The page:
Idahoans Crowdfund a Giant Potato Drop for New Year's Eve 

Idahoans Crowdfund a Giant Potato Drop for New Year's Eve
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By Amanda Larrinaga,

BOISE, IDAHO - This New Year's Eve, the famous ball in Times Square won't be the only memorable icon ringing in the new year.

A tenacious Idahoan is rallying the Gem State around one of the tallest skyscrapers in downtown Boise to drop an oversized, illuminated effigy of a potato from the roof at the stroke of midnight. They're using a Shopify store to accept donations to make the event possible.

Dylan Cline, a fourth-generation Idahoan, was watching a documentary on the ball drop in Times Square in 2011 when a light bulb switched on. He remembers thinking, "How cool would it be if instead of a ball they dropped a giant potato?"

Idahoans from around the state are making travel plans to see their version of a monumental New Year's Eve.

It has been a long road for Cline, who only received final approval from City Hall a few weeks ago to shut down entire city blocks. It took hundreds of meetings to get to this point.

But, by far, the biggest hurdle was finding funding.

"I wanted this to be a free community event that showcased the best that Idaho has to offer," said Cline. "A lot of people told me I was taking on the impossible. I knew we just had to keep working and try again."

Cline and the Potato Drop team failed to find suitable funding to make the event happen in 2012.

The team approached every one of Idaho's biggest companies in search of a sponsor. A lot of companies were inspired by the grandiose nature of the event, but none were willing to step up to the plate and actually provide funding.

The cost of the event included bands, stages, warming tents, security, light shows and, of course, a 16 x 10 foot foam potato.

Finally, the team turned to Shopify and crowdfunding.

While business sponsors were not quick to invest, Cline noticed that the people of Boise loved the idea of the Potato Drop. "It then seemed natural to turn it into a community funding initiative," said Cline.

Crowdfunding seemed to be a possible solution for making this grand idea a reality. After researching popular platforms Kickstarter and Indigogo, the team concluded that neither were designed to fundraise for an event like the Potato Drop.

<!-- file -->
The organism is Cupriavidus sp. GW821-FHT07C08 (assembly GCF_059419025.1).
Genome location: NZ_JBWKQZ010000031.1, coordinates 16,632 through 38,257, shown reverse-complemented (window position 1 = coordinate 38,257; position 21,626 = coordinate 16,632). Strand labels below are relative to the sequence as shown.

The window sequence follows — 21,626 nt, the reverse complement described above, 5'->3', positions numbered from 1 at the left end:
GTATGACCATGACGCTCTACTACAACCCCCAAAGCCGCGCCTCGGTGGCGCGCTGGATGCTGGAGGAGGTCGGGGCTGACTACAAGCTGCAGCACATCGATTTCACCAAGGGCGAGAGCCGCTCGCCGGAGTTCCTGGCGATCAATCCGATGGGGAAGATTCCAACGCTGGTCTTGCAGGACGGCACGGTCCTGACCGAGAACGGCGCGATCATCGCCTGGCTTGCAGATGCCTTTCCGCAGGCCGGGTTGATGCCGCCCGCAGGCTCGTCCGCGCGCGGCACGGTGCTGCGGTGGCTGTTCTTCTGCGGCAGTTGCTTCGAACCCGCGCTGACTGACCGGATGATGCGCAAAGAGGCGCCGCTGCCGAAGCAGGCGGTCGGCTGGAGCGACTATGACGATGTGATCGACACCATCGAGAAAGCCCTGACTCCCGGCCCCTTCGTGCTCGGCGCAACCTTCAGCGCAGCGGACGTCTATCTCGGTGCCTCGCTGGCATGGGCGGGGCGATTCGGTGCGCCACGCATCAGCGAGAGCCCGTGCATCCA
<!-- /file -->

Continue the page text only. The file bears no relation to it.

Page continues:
"Crowdfunding platforms tend to be oriented around either product concepts or equity," explains Derek Leavitt, the marketing director for the event. "Since our event was free, we had limited options that we could sell as rewards. Equity in a charitable event wasn't an option either."

With only months to go, the team recruited Boise-based social media consultancy Rhythmsy and software company Key Design Websites to build a platform on Shopify that would be ideal for rallying the community around funding an event. Initial contributions from Idaho Investors Cody Draper and Sandra Nahas sparked a grassroots effort. Suddenly, all the companies that weren't willing to fund the event directly were willing to donate their products.

Using the flexibility of a Shopify-based crowdfunding solution, the teams oriented so that the crowdfunding rewards were the products donated.

Within a week, was designed, built, launched and selling product. A custom e-commerce solution created in a week is an accomplishment in its own right.

"Shopify made this feat a reality. Their shopping cart solution can be running within minutes and editing their built-in themes was easier than writing html," explains Leavitt.

To native Idahoans, having an event like the Potato Drop is its own kind of dream come true.

"This is going to be the new Mardi Gras of the west," reports a member of Boise City Hall. "The treasure valley is lit up with excitement, and for good reason!"

To help grow the giant potato on Shopify, go to

To see the Potato Drop live, keep an eye on KTVB - Idaho's News Channel 7.

Learn more about the Idaho Potato Drop in this video:


Amanda K. Larrinaga is a Boise native and fellow Idaho potato lover. She provides marketing and sales strategy to entrepreneurs across the globe helping them make their dent in the universe. You can find her at

This year, Shopify's Build A Business Competition is bigger than ever. Shopify is giving away more than $500,000 in cash, prizes and mentorship in its fourth annual competition. Contestants create a store and try to sell the most in their category for a chance to win $50,000 and a VIP trip to NYC to meet their mentor.

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